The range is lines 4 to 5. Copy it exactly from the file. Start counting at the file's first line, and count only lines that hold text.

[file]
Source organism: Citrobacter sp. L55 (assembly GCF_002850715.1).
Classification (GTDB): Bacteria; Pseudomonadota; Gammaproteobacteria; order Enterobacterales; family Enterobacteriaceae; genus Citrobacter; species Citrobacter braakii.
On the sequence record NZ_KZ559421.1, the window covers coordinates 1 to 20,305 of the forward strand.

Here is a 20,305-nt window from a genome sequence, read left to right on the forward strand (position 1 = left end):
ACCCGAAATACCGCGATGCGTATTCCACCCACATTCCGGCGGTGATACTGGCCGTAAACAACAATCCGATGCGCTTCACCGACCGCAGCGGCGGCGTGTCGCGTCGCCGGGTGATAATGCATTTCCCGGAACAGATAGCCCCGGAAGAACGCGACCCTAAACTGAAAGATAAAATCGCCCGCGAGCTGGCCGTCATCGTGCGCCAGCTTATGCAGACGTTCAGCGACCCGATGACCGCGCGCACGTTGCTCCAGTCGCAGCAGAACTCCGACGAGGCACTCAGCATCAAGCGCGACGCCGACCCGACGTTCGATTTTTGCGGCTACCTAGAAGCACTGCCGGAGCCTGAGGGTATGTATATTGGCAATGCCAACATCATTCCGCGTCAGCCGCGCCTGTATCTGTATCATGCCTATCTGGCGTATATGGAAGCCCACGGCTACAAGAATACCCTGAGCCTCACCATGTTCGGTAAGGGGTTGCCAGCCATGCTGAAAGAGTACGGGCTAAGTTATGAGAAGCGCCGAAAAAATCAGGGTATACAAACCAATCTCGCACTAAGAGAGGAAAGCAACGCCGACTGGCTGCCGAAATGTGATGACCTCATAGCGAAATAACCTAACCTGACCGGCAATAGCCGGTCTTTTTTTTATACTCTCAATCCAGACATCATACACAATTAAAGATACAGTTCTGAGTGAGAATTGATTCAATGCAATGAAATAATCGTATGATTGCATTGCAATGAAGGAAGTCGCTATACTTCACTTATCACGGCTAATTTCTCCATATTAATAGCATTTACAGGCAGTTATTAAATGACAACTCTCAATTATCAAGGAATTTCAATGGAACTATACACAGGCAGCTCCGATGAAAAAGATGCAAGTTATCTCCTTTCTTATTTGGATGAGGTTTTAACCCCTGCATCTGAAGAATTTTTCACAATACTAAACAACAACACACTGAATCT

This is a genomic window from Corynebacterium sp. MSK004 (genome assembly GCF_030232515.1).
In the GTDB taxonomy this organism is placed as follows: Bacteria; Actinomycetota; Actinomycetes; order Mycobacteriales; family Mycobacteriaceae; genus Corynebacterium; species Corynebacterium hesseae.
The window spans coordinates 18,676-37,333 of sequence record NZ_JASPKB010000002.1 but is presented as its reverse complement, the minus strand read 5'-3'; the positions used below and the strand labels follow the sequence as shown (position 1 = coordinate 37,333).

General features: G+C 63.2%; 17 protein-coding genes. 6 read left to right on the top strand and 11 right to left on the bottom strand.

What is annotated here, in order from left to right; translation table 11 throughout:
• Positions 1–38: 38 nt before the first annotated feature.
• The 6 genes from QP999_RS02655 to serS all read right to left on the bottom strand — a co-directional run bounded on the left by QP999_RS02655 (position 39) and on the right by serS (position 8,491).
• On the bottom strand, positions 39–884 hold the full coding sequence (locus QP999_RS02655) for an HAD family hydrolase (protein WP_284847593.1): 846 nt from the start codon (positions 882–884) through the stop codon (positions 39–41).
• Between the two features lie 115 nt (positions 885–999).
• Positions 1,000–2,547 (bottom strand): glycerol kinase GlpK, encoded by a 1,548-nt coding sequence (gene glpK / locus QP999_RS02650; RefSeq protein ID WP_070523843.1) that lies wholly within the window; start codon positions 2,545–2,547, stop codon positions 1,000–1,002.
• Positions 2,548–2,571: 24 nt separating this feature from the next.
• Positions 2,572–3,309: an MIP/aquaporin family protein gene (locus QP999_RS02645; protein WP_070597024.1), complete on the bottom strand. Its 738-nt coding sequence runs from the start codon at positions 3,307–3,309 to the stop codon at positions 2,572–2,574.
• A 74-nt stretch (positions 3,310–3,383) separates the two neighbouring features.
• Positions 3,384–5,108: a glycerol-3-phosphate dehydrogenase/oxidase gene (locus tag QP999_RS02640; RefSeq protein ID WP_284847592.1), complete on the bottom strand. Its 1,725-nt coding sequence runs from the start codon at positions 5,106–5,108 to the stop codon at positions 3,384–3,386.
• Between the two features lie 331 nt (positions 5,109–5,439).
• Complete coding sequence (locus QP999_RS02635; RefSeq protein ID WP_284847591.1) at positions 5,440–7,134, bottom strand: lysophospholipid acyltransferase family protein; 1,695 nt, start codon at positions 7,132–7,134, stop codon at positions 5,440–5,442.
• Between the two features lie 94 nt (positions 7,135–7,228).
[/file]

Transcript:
Here is a 20,305-nt window from a genome sequence, read left to right on the forward strand (position 1 = left end):
ACCCGAAATACCGCGATGCGTATTCCACCCACATTCCGGCGGTGATACTGGCCGTAAACAACAATCCGATGCGCTTCACCGACCGCAGCGGCGGCGTGTCGCGTCGCCGGGTGATAATGCATTTCCCGGAACAGATAGCCCCGGAAGAACGCGACCCTAAACTGAAAGATAAAATCGCCCGCGAGCTGGCCGTCATCGTGCGCCAGCTTATGCAGACGTTCAGCGACCCGATGACCGCGCGCACGTTGCTCCAGTCGCAGCAGAACTCCGACGAGGCACTCAGCATCAAGCGCGACGCCGACCCGACGTTCGATTTTTGCGGCTACCTAGAAGCACTGCCGGAGCCTGAGGGTATGTATATTGGCAATGCCAACATCATTCCGCGTCAGCCGCGCCTGTATCTGTATCATGCCTATCTGGCGTATATGGAAGCCCACGGCTACAAGAATACCCTGAGCCTCACCATGTTCGGTAAGGGGTTGCCAGCCATGCTGAAAGAGTACGGGCTAAGTTATGAGAAGCGCCGAAAAAATCAGGGTATACAAACCAATCTCGCACTAAGAGAGGAAAGCAACGCCGACTGGCTGCCGAAATGTGATGACCTCATAGCGAAATAACCTAACCTGACCGGCAATAGCCGGTCTTTTTTTTATACTCTCAATCCAGACATCATACACAATTAAAGATACAGTTCTGAGTGAGAATTGATTCAATGCAATGAAATAATCGTATGATTGCATTGCAATGAAGGAAGTCGCTATACTTCACTTATCACGGCTAATTTCTCCATATTAATAGCATTTACAGGCAGTTATTAAATGACAACTCTCAATTATCAAGGAATTTCAATGGAACTATACACAGGCAGCTCCGATGAAAAAGATGCAAGTTATCTCCTTTCTTATTTGGATGAGGTTTTAACCCCTGCATCTGAAGAATTTTTCACAATACTAAACAACAACACACTGAATCT